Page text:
"'Oh.' Relief. Then a new idea.
"'Can we have a funeral?'
"I think we do, though in truth, I don't remember. I'm sure it was a grand funeral with a tin cookie box for a coffin and hymns and 'Amens' and a long, talky obit. We're a family of talkers and, by now, Temple is no exception."
(My hunch: The Mercurochrome probably did kill Crusader. I wonder what it did to Temple.)
On Thursday, my AOA colleague Teresa Conrick took on Simon Baron-Cohen's latest laugh-riot, linking behavioral traits on autistic and anorexic individuals. Any connection, Teresa pointed out, is not psychiatric but likely through the gut, which mediates the immune system and is clearly out of whack in both disorders.
The discussion reminded me of some of Freud's early case studies. In our book, The Age of Autism -- Mercury, Medicine, and a Man-made Epidemic, Mark Blaxill and I argue (apparently for the first time) that those "hysteria" cases were mostly misdiagnosed mercury poisoning.
The first such case was Anna O., who was taken ill while tending her sick father in 1880, just as mercuric chloride was coming into use as an antiseptic.
She had every possible symptom of mercury poisoning, from a chronic cough to loss of peripheral vision to contractures to visual hallucinations -- but Freud decided it was all in her mind.
She also couldn't, or wouldn't, eat. "She had eaten little previously (during her illness), but now she refused nourishment altogether. However, she allowed me to feed her, so that she very soon began to take more food. But she never consented to eat bread."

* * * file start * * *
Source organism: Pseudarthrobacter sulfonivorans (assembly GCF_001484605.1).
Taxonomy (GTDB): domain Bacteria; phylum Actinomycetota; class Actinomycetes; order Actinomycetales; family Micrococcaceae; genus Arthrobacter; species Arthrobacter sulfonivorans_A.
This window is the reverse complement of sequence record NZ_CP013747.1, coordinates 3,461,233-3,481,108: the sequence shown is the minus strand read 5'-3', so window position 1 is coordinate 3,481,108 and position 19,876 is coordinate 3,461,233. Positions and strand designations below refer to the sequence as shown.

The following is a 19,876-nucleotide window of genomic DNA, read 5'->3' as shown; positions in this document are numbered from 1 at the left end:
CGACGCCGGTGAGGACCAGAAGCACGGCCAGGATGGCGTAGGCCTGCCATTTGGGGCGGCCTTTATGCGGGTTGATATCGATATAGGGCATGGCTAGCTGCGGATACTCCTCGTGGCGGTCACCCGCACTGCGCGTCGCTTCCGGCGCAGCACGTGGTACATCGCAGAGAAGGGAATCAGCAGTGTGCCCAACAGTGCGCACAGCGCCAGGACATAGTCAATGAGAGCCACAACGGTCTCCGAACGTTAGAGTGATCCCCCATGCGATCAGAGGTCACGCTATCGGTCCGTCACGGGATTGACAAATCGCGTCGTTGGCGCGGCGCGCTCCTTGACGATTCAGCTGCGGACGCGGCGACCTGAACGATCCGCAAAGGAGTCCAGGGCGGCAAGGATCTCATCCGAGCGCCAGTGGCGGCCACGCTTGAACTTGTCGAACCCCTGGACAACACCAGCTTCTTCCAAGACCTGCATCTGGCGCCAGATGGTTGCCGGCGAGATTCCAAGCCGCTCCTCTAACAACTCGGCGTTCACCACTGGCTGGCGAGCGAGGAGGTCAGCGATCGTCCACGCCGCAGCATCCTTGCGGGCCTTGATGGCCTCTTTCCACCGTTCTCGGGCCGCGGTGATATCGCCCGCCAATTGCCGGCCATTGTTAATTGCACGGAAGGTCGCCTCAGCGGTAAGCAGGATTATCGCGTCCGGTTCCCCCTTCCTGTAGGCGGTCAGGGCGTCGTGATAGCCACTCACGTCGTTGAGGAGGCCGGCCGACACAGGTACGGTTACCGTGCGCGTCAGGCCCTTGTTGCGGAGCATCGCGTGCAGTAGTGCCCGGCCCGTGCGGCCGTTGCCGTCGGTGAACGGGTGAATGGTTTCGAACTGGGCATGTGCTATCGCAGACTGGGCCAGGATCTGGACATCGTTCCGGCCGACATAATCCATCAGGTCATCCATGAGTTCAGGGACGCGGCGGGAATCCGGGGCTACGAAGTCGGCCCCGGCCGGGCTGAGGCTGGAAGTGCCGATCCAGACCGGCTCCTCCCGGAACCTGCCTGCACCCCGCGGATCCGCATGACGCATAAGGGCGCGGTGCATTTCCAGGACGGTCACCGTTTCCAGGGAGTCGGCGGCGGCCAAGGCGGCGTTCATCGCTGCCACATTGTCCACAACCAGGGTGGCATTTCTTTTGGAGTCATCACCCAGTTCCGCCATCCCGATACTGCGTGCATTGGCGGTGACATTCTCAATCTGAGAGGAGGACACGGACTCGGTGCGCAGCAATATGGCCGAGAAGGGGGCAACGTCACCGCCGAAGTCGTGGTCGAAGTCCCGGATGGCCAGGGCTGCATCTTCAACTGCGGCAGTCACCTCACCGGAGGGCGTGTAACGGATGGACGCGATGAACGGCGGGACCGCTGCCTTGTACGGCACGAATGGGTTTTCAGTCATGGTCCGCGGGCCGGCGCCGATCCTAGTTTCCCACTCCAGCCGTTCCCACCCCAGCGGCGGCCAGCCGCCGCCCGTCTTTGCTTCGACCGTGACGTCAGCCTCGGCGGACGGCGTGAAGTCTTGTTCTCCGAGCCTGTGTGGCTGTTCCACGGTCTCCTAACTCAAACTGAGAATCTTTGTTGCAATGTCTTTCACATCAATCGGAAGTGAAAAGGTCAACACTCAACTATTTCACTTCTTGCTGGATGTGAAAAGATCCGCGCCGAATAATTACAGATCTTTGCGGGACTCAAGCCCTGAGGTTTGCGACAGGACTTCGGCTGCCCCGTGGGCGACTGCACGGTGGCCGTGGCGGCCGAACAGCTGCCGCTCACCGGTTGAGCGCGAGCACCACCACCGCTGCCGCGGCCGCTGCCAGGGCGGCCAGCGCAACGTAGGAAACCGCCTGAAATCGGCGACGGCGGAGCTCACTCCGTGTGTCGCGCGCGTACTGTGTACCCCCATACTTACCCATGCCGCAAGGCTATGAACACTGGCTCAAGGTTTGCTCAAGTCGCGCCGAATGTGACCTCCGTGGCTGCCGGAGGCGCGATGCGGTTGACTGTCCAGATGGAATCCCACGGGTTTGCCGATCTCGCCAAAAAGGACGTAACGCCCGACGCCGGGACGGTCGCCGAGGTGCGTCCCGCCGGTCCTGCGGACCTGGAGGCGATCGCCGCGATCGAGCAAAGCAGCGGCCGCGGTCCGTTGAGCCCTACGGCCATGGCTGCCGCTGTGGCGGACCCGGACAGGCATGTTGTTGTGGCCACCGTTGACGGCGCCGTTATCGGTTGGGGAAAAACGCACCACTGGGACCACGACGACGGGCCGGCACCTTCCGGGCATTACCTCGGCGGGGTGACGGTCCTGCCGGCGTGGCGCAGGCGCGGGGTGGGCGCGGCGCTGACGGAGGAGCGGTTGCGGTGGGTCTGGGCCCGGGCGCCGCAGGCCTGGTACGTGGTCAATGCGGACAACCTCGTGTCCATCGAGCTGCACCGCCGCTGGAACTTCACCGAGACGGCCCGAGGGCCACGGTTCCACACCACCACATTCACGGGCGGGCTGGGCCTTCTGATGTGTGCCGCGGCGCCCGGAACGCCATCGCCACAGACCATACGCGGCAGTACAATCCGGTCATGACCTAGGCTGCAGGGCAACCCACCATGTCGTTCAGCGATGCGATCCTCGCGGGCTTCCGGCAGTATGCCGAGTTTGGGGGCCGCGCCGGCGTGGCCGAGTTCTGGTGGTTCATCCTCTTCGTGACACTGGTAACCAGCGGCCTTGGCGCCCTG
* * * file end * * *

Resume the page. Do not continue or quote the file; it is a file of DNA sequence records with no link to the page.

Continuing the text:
Freud's co-author Josef Breuer actually treated Anna. As we write in our book: "Breuer treated Anna O. with hypnosis and also began to interview her deeply. Over the next few months, Anna's symptoms worsened dramatically till she was unable to eat. But as Breuer talked with her about her problems -- and spent several hours a week with her -- he thought he noticed something. When they hit on what appeared to be an association between a symptom and some event in the past, the symptom seemed to diminish and even disappear. The first and most dramatic example was that despite her thirst, Anna had stopped drinking water, getting liquid only by sucking on fruit. But one day she mentioned her disgust that someone had let a dog drink from a glass of water intended for humans, and soon after that she took her first sip of water.
"This has been described as the moment when psychoanalysis -- or, as Anna called it, the talking cure -- began."
All this, well, it makes me want to holler. She was anorexic because she was mercury poisoned, for God's sake! As her body was gradually able to detoxify, her symptoms waned.
Autism and anorexia share the misfortune of having fallen into the hands of psychiatrists. I think both are physical disorders, triggered by toxic exposures.
Dan Olmsted is Editor of Age of Autism.